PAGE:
After anesthetizing the edentulous maxilla, full-thickness mucoperiosteal flap was reflected till the posterior molar regions bilaterally. Standardized All-on-4 Guide in the maxilla was stabilized with drilling in the center of the ridge (2 mm) just below the anterior nasal spine [Figure 6]. The drilling started with both tilted posterior implants little palatally on the existing ridges after identifying the anterior wall of the maxillary sinus through radiovisiography. The preparation was made 4 mm anterior to the sinus wall. The sizes of the posterior implants were 3.3 mm/13 mm and anterior were 3.3 mm/10 mm (Rapid Implants; Dentin Implants Technologies Ltd., Israel). The guide helped in tilting the implants posteriorly (30° approximately), drill sequence was initially to the full length (13 mm) with 2 mm twist drill. After that, the implant was self-tapped in the site. Final insertion was done by hand to countersink the head of the implant below the crestal bone (1 mm). The tilting of the posterior implant positioned the implant heads in the second premolar/molar region.
Figure 6: Surgical guide stabilized in maxilla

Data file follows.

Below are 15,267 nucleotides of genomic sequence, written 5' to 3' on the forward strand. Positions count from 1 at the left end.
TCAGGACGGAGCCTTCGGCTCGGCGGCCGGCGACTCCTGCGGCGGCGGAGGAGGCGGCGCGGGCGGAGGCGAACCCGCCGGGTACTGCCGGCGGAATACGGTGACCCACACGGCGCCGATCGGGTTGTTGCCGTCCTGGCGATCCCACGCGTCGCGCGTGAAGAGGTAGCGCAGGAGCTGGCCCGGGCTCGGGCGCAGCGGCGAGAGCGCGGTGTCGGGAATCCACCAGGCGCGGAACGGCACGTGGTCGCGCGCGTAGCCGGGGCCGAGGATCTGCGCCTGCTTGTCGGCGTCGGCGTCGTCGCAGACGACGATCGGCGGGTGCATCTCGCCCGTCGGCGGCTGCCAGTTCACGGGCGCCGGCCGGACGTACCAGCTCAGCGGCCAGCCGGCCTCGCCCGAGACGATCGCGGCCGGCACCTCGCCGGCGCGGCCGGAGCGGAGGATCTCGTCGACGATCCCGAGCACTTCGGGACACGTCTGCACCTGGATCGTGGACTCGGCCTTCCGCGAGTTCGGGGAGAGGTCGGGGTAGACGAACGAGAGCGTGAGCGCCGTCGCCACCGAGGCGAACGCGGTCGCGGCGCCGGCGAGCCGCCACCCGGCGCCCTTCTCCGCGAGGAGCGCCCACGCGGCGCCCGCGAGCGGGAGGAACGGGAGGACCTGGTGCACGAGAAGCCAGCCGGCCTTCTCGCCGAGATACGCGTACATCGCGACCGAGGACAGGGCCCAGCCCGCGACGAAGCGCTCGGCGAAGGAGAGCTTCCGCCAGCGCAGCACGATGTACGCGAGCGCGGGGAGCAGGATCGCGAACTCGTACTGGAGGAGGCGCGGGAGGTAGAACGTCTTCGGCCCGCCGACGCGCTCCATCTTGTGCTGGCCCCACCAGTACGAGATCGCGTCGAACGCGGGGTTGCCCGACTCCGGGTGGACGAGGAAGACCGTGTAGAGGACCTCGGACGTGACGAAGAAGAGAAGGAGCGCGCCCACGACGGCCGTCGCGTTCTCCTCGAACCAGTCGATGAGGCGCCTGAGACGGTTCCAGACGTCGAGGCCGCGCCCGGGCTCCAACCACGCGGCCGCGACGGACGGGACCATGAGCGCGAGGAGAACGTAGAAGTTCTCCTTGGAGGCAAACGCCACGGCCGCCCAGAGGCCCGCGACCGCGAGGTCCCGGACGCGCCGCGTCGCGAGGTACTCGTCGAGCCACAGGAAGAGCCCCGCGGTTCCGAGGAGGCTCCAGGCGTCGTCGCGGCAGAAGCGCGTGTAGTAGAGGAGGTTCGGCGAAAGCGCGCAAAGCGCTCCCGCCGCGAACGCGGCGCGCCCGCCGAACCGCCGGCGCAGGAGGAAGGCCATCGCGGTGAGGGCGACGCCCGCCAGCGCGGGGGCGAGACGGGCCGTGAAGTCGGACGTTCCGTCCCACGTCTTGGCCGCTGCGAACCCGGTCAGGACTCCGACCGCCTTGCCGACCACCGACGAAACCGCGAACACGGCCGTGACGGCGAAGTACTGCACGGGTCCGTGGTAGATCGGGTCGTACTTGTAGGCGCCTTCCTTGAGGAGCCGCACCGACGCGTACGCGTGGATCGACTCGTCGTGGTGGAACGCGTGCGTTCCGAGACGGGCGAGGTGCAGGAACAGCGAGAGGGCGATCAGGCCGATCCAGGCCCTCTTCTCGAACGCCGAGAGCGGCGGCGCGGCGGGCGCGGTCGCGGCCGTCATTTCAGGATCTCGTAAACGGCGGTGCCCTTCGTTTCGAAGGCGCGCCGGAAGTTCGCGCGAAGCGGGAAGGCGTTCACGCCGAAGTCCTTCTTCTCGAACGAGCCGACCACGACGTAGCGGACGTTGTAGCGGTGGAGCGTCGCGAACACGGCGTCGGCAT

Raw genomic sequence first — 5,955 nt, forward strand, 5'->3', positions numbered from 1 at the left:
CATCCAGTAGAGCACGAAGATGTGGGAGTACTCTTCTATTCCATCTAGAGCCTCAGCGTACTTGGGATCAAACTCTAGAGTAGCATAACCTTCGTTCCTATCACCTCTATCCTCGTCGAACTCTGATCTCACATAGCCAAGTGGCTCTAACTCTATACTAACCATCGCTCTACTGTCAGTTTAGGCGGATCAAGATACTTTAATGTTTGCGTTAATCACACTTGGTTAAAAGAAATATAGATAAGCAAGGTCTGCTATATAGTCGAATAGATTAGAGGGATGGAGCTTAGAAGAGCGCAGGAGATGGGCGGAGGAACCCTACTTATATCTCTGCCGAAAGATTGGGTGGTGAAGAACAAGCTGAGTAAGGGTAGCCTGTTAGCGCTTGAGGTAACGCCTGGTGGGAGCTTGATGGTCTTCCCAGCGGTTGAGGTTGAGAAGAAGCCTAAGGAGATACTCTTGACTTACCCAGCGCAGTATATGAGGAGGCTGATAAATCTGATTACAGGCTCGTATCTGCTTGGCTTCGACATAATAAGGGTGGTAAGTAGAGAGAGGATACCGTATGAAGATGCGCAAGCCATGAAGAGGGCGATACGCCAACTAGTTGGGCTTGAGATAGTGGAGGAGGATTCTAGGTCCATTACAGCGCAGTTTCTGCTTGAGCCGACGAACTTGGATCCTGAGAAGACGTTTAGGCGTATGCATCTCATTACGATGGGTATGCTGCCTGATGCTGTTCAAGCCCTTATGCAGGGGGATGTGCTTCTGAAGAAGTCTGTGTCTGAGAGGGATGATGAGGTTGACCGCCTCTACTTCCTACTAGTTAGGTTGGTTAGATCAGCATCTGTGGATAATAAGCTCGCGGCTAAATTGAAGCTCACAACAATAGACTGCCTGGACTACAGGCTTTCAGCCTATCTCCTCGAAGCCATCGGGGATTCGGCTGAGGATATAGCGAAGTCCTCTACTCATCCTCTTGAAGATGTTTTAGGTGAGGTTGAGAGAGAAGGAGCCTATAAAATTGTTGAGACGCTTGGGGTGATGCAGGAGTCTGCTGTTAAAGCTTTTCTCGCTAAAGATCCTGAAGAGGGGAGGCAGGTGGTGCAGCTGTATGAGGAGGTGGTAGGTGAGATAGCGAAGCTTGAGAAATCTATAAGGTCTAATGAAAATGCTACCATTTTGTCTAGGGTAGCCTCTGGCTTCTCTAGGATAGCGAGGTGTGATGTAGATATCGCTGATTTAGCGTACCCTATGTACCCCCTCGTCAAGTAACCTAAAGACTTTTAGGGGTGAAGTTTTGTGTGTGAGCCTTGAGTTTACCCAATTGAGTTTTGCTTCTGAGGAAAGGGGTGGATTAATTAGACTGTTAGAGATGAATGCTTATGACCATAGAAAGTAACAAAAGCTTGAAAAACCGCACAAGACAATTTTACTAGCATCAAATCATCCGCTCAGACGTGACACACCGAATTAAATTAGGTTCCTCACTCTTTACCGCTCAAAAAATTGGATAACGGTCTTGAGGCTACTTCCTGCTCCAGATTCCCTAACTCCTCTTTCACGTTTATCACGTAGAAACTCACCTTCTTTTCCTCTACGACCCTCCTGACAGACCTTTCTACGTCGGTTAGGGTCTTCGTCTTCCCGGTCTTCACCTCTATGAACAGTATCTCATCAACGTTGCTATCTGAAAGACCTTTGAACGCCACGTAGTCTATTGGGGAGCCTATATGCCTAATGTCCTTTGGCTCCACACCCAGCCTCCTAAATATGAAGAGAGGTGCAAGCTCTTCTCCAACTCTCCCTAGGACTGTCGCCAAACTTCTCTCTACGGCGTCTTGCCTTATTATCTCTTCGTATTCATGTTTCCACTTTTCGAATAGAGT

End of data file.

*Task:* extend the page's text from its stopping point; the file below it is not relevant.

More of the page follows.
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Under preparation of the osteotomy in the maxillary cancellous bone helped in achieving good primary stability. Anterior implants were prepared as per guide positions on the ridges with the same principles as described for posterior implants, but the osteotomy was till 10 mm once for each of them with initial drill (2 mm). The positions were lateral incisors regions [Figure 7].
Figure 7: Four implants in anterior maxilla

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Mandible

After anesthetizing edentulous mandible, full-thickness mucoperiosteal flap was reflected. All-on-4 Guide was positioned after making osteotomy of 8 mm in the midline with 2 mm drill [Figure 8]. The mental foramens were identified bilaterally in the mandible before start of the procedure. The sizes of the posterior implants were 3.3 mm/13 mm and anterior were 3.3 mm/10 mm (Rapid Implants; Dentin Implants Technologies Ltd, Israel). The posterior implants were tilted according to the guide around 30° approximately 3 mm anteriorly from the mental foramens bilaterally. The drill sequence was initially with a 2 mm twist drill to full length of 13 mm. Since the anterior mandible has high cortical content, the next drill was 2.8 mm which went till 13 mm. After that, a 3.2 mm drill was used for half-length (7 mm). Anterior implants osteotomy had the same principle, but the length was 10 mm. All the implants were self-tapped in the osteotomy sites and implant heads in posterior regions were countersunk below the crestal bone [Figure 9].